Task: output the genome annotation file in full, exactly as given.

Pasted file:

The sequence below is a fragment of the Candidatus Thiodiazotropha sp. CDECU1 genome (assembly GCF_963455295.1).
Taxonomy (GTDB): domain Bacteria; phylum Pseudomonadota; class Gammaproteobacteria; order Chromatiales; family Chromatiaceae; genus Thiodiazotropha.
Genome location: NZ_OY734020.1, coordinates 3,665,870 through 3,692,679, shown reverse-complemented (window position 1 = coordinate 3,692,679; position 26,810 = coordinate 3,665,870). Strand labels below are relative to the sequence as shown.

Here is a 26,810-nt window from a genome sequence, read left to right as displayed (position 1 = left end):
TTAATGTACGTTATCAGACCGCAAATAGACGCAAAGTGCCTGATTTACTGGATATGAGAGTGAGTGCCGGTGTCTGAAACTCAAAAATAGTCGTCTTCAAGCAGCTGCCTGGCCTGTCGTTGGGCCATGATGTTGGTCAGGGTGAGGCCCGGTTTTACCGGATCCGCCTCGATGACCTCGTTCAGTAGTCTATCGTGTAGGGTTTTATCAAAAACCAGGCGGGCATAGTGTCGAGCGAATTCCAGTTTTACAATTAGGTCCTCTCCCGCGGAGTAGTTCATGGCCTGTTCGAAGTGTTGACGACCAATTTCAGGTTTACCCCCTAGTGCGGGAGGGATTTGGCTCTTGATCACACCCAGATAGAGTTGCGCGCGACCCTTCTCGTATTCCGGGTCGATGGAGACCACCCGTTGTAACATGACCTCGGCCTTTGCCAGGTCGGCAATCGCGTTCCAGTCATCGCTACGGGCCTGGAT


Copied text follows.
The sequence below is a fragment of the Candidatus Thiodiazotropha sp. CDECU1 genome (assembly GCF_963455295.1).
Taxonomy (GTDB): domain Bacteria; phylum Pseudomonadota; class Gammaproteobacteria; order Chromatiales; family Chromatiaceae; genus Thiodiazotropha.
Genome location: NZ_OY734020.1, coordinates 3,665,870 through 3,692,679, shown reverse-complemented (window position 1 = coordinate 3,692,679; position 26,810 = coordinate 3,665,870). Strand labels below are relative to the sequence as shown.

Here is a 26,810-nt window from a genome sequence, read left to right as displayed (position 1 = left end):
TTAATGTACGTTATCAGACCGCAAATAGACGCAAAGTGCCTGATTTACTGGATATGAGAGTGAGTGCCGGTGTCTGAAACTCAAAAATAGTCGTCTTCAAGCAGCTGCCTGGCCTGTCGTTGGGCCATGATGTTGGTCAGGGTGAGGCCCGGTTTTACCGGATCCGCCTCGATGACCTCGTTCAGTAGTCTATCGTGTAGGGTTTTATCAAAAACCAGGCGGGCATAGTGTCGAGCGAATTCCAGTTTTACAATTAGGTCCTCTCCCGCGGAGTAGTTCATGGCCTGTTCGAAGTGTTGACGACCAATTTCAGGTTTACCCCCTAGTGCGGGAGGGATTTGGCTCTTGATCACACCCAGATAGAGTTGCGCGCGACCCTTCTCGTATTCCGGGTCGATGGAGACCACCCGTTGTAACATGACCTCGGCCTTTGCCAGGTCGGCAATCGCGTTCCAGTCATCGCTACGGGCCTGGAT